Document Detail

Transcriptional regulation of cholesterol and bile acid metabolism after dietary soyabean meal treatment in Atlantic salmon (Salmo salar L.).
MedLine Citation:
PMID:  22647297     Owner:  NLM     Status:  Publisher    
Inclusion of plant protein sources such as soyabean meal (SBM) in aquafeeds is associated with decreased lipid digestibility, reduced bile acid levels and hypocholesterolaemia. The mechanism for these metabolic abnormalities is unknown. The present study aimed at gaining further insight into how cholesterol and bile acid metabolism is modulated by SBM feeding by quantifying a number of mRNA species corresponding to key proteins involved in cholesterol and bile acid metabolism using quantitative real-time PCR. A 21 d feeding trial with sequential sampling at ten time points following initiation of 20 % SBM exposure was conducted on Atlantic salmon. A histological evaluation confirmed distal intestinal enteritis after 5 d of dietary exposure to the SBM, whereas diminished glycogen/lipid deposition was the only relevant finding observed in the liver. SBM inclusion resulted in reduced body pools of cholesterol and bile acids. Hepatic gene expression profiles revealed up-regulation of genes encoding rate-limiting enzymes in cholesterol (3-hydroxy-3-methyl-glutaryl-CoA reductase; HMGCR) and bile acid (cytochrome P4507A1 (CYP7A1)) biosynthesis, as well as up-regulation of their associated transcription factors (sterol regulatory element binding proteins 1 and 2, liver X receptor, farnesoid X receptor and PPAR isoforms). Hepatic gene expressions of cholesterol (ATP binding cassette G5 (ABCG5)) and bile acid (ATP binding cassette B11 (ABCB11)) transporters were, by and large, not influenced by the SBM, but distal intestinal expression patterns of ABCG5 and apical Na-dependent bile acid transporter indicated impaired cholesterol and bile acid reabsorption. In conclusion, hepatic gene expression profiles indicated that the capacity for cholesterol and bile acid synthesis was up-regulated, whereas the indicated impaired cholesterol and bile acid reabsorption probably occurred as a direct result of distal intestinal inflammation.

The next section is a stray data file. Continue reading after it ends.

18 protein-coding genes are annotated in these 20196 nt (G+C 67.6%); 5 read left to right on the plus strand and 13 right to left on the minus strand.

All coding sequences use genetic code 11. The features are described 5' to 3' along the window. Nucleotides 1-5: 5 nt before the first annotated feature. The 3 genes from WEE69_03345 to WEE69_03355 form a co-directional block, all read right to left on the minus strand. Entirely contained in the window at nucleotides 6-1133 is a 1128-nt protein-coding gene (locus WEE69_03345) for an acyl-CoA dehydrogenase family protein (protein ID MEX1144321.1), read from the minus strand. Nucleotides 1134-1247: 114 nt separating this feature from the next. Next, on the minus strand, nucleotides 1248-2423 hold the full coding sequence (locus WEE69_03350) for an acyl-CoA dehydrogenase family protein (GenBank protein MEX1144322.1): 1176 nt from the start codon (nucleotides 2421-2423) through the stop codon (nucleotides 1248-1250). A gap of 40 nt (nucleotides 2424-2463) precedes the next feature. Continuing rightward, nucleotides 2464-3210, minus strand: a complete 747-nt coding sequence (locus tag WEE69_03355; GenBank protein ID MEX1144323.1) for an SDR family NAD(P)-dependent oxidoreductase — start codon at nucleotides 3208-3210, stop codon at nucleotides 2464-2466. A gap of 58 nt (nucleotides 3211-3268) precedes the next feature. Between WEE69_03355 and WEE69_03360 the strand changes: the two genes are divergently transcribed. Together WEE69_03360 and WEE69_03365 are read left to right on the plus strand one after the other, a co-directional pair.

Trond M Kortner; Jinni Gu; Ashild Krogdahl; Anne Marie Bakke
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Publication Detail:
Type:  JOURNAL ARTICLE     Date:  2012-5-30
Journal Detail:
Title:  The British journal of nutrition     Volume:  -     ISSN:  1475-2662     ISO Abbreviation:  -     Publication Date:  2012 May 
Date Detail:
Created Date:  2012-5-31     Completed Date:  -     Revised Date:  -    
Medline Journal Info:
Nlm Unique ID:  0372547     Medline TA:  Br J Nutr     Country:  -    
Other Details:
Languages:  ENG     Pagination:  1-12     Citation Subset:  -    
Department of Basic Sciences and Aquatic Medicine, Aquaculture Protein Centre (a CoE), Norwegian School of Veterinary Science, PO Box 8146 Dep, NO-0033 Oslo, Norway.
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